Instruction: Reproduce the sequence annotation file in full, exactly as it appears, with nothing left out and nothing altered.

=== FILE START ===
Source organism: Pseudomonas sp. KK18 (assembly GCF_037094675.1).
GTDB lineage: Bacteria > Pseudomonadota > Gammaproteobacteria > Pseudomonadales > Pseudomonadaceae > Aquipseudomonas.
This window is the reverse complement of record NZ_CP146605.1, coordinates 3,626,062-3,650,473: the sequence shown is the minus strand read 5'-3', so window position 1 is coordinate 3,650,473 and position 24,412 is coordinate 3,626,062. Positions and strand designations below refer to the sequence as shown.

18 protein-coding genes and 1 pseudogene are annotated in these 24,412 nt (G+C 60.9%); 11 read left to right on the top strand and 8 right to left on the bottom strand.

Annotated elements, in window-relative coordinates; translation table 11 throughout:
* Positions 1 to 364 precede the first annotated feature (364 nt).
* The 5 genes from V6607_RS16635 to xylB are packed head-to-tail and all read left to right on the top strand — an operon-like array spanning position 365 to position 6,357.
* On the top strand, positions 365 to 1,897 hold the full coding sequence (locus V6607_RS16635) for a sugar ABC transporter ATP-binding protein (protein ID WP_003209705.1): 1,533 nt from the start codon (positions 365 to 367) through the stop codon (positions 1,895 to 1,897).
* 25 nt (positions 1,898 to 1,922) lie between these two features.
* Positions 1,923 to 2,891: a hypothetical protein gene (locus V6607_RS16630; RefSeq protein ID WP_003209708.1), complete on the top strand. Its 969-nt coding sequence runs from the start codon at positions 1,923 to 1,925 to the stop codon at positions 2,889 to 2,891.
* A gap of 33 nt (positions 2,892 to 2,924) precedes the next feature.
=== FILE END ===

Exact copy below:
Source organism: Pseudomonas sp. KK18 (assembly GCF_037094675.1).
GTDB lineage: Bacteria > Pseudomonadota > Gammaproteobacteria > Pseudomonadales > Pseudomonadaceae > Aquipseudomonas.
This window is the reverse complement of record NZ_CP146605.1, coordinates 3,626,062-3,650,473: the sequence shown is the minus strand read 5'-3', so window position 1 is coordinate 3,650,473 and position 24,412 is coordinate 3,626,062. Positions and strand designations below refer to the sequence as shown.

18 protein-coding genes and 1 pseudogene are annotated in these 24,412 nt (G+C 60.9%); 11 read left to right on the top strand and 8 right to left on the bottom strand.

Annotated elements, in window-relative coordinates; translation table 11 throughout:
* Positions 1 to 364 precede the first annotated feature (364 nt).
* The 5 genes from V6607_RS16635 to xylB are packed head-to-tail and all read left to right on the top strand — an operon-like array spanning position 365 to position 6,357.
* On the top strand, positions 365 to 1,897 hold the full coding sequence (locus V6607_RS16635) for a sugar ABC transporter ATP-binding protein (protein ID WP_003209705.1): 1,533 nt from the start codon (positions 365 to 367) through the stop codon (positions 1,895 to 1,897).
* 25 nt (positions 1,898 to 1,922) lie between these two features.
* Positions 1,923 to 2,891: a hypothetical protein gene (locus V6607_RS16630; RefSeq protein ID WP_003209708.1), complete on the top strand. Its 969-nt coding sequence runs from the start codon at positions 1,923 to 1,925 to the stop codon at positions 2,889 to 2,891.
* A gap of 33 nt (positions 2,892 to 2,924) precedes the next feature.